Terrorism Paranoia?

Yet another person seems to have been charged with terrorism with little reason. The BBC reports that the terrorism charges against an alleged ringleader of the summer Heathrow airliner plot have been dropped in Pakistan. Other criminal charges like forgery remain but the report says…

Pakistan has presented Mr Rauf as one of the ringleaders behind the alleged plan to blow up flights

But an anti-terrorism court in Rawalpindi found no evidence that he had been involved in terrorist activities or that he belonged to a terrorist organisation.

There have been quite a few cases where the authorities seem to be jumping to premature conclusions. Not long ago someone described as Britain’s most dangerous terrorist was sentenced to forty years in prison. But as the Economist says:

Yet there is something a little strange about the case. Although a mass of data was discovered on computer hard drives, no weapons or explosives were found… And not once in his ten years as a terrorist did he ever carry out an attack. But he has just been given one of the toughest sentences, save for the very worst murders, handed down in modern times by a British court.

In ten years as an alleged terrorist, all he had done was write up grandiose plans on his laptop, and make the odd video of a target, making childish “boom” noises. But he had not taken a single step to implement any of these plans, had not gotten any of the materials needed, and as far as could be told, didn’t have the money to get them.

Perhaps more a fantasist than a terrorist?

And there are plenty of other examples… the Forest Gate incident, the alleged plot to attack a football match… The latter alarm appears to have been triggered because some Muslims were overheard discussing plans to go to Old Trafford. After much hysteria and dire warnings for all football matches, it turned out that there were indeed Muslims with such plans – because they were avid Manchester United supporters.

A journal article recently – unfortunately I can’t remember which one – pointed out that since 9/11 there has not been a single attack in the US. It argued that there is no doubt that al-Qaeda would love to carry out such an attack, and the obvious conclusion which no-one has drawn is that they haven’t done it because they have little capability to carry out another attack. Probably, the article suggested, they have few members left in the US, and it’s now not easy for any would-be attackers to enter.

No doubt there is a real threat as 9/11 and 7/7 show.

But it seems the paranoia is way out of proportion to the threat. Even in the week of 7/7, more people died in the UK in road traffic accidents than from the terrorist attack.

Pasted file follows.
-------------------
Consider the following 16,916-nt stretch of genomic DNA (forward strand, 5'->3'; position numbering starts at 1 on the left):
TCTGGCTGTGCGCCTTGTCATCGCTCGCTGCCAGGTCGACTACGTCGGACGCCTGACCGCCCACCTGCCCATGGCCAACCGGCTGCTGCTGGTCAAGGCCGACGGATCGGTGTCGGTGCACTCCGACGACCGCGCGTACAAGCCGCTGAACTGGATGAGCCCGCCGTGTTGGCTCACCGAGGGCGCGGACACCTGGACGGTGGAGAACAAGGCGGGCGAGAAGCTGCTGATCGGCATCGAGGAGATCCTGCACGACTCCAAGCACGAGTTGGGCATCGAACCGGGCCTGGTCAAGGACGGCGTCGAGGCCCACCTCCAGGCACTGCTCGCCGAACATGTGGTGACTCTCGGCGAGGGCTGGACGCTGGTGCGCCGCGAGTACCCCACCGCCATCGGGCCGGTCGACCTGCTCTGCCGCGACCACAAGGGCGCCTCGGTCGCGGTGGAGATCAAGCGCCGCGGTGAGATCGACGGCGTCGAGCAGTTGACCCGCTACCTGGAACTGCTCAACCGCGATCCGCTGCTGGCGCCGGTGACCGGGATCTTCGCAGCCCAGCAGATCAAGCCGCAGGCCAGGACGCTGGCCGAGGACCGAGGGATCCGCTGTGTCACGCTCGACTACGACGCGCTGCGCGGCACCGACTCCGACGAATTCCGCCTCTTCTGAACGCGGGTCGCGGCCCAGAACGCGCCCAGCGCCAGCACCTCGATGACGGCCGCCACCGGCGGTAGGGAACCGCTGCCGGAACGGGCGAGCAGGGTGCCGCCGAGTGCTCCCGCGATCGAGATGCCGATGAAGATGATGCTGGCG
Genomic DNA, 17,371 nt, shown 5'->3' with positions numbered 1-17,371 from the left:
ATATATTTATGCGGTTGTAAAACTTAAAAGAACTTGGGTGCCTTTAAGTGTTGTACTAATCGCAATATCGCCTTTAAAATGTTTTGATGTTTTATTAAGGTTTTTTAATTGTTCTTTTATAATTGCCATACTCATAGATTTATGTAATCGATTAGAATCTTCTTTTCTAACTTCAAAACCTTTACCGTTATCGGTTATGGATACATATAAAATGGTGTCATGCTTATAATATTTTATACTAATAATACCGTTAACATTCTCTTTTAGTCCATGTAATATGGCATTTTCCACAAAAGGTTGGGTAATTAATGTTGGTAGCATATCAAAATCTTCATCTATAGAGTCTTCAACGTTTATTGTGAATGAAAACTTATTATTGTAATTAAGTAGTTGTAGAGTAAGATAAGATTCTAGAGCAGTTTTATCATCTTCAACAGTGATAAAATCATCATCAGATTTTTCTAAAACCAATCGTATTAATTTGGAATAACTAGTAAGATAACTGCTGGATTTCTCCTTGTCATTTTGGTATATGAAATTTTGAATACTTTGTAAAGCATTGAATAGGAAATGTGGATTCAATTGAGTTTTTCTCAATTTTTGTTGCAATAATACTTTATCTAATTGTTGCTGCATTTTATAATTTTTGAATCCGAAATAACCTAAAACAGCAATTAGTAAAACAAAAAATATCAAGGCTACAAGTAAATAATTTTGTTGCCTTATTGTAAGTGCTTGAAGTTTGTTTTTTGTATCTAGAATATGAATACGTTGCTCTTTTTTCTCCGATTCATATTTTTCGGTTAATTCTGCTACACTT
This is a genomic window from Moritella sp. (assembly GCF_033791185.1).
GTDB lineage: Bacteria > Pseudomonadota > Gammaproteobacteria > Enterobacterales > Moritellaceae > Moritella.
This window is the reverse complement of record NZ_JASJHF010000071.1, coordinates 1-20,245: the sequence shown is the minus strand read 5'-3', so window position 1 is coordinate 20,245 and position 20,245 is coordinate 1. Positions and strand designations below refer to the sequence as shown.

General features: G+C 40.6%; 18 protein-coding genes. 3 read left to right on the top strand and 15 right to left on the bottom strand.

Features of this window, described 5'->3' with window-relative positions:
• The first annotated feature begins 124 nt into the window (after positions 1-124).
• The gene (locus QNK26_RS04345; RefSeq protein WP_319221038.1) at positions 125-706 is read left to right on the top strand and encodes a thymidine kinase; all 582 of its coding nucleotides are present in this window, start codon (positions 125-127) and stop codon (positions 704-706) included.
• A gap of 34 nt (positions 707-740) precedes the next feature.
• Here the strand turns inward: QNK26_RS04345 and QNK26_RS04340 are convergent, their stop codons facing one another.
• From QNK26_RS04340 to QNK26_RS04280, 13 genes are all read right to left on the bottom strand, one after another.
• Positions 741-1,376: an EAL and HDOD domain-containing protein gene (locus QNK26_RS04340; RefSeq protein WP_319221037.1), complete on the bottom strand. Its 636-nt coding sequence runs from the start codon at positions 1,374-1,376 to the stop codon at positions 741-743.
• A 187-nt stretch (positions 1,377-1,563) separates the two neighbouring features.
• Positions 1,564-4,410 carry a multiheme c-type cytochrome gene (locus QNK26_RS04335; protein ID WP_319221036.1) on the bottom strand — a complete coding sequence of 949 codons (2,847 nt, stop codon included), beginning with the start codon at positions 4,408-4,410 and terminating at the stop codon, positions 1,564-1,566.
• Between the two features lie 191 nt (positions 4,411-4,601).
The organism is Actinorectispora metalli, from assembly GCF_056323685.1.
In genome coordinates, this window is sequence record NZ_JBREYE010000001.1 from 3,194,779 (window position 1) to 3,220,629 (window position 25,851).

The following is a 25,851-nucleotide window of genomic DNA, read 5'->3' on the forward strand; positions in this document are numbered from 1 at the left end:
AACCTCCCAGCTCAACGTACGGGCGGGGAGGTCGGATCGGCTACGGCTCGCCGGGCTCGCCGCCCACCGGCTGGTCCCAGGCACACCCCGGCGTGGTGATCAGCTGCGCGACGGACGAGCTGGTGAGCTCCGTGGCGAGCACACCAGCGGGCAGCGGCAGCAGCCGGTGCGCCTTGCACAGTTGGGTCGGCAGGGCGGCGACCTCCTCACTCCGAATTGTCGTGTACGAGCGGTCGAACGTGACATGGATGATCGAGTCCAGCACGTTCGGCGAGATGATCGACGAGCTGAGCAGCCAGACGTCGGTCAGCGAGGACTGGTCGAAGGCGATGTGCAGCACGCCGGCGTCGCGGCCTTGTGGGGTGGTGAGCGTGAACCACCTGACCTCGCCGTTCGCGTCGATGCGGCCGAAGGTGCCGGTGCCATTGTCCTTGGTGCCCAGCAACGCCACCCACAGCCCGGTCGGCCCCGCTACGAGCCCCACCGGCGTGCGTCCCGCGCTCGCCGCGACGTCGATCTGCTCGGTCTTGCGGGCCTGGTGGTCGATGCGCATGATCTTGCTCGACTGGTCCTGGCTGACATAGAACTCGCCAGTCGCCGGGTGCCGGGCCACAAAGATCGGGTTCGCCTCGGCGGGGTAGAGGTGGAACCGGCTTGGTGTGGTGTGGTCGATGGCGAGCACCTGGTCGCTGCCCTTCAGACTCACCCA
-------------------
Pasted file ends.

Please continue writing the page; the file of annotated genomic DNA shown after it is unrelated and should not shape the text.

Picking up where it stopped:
There are shades of the “intelligence” about WMD in Iraq. No intelligence agency in the world doubted that Saddam had them, and they were all wrong.

Often, we all see what we expect to see, especially when there is no clear information, and such sources as exist are murky and unreliable. Especially if you are already jumpy and saying to yourself “it might mean many things, but we need to be prepared for the worst”.

It’s not true that we have nothing to fear but fear itself.

But the fear and paranoia may be far more dangerous to us than the threat gave rise to it.

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4 Responses to Terrorism Paranoia?

  1. Belladonna says:

    When I was in Cairo I had a facinating conversation with my Muslim guide about perception and stereotype. He talked about how many westerners seem to assume any middle eastern man speaking Arabic is a potential terrorist, and what that feels like for them when they travel. He also stated that his countryment have plenty of false perceptions and sterotypes of their own. For many people in Egypt, for instance, their main impressions of what Americans are like come from watching “The Bold and the Beautiful” or “The Jerry Springer Show” on their Satellite tv. So they are predispossed to think we are all self indulgent, vain, immoral, greedy etc etc.

    What I like best about international travel is getting to know people in other lands so we can burst those wacky assumptions on BOTH sides of the fence!

  2. torchwolf says:

    Yes, I think the degree to which people have a seriously distorted picture of others is a really major issue in the background to a lot of what goes badly in the world.

    And it’s not just between people of different countries it happens either.

  3. Jettboy says:

    Have you ever thought that terrorists haven’t been attacking for two reasons? One, we are fighting them OVER THERE so they don’t have as much opportunity to attack in the West. Second, taking it to extremes that if you plan an attack it is the same as attacking has saved lives and made it harder. After all, who is to say that the fantasist doesn’t become a terrorist? The point is to not allow them to get to the point they can buy the deadly equipment. Yelling fire when there isn’t one, at least in the U.S., is considered illegal. That is because of what it can do and not for what it has done.

  4. torchwolf says:

    The fantasist should certainly be locked up.

    But if that’s the worst we had to fear, we’ve been getting steamed up about very little.

    Remember, people killed in the UK in 2006 by terrorism: Zero.

    People killed in road traffic accidents: Three thousand.

    There is a threat, but we need to keep a sense of proportion about it.

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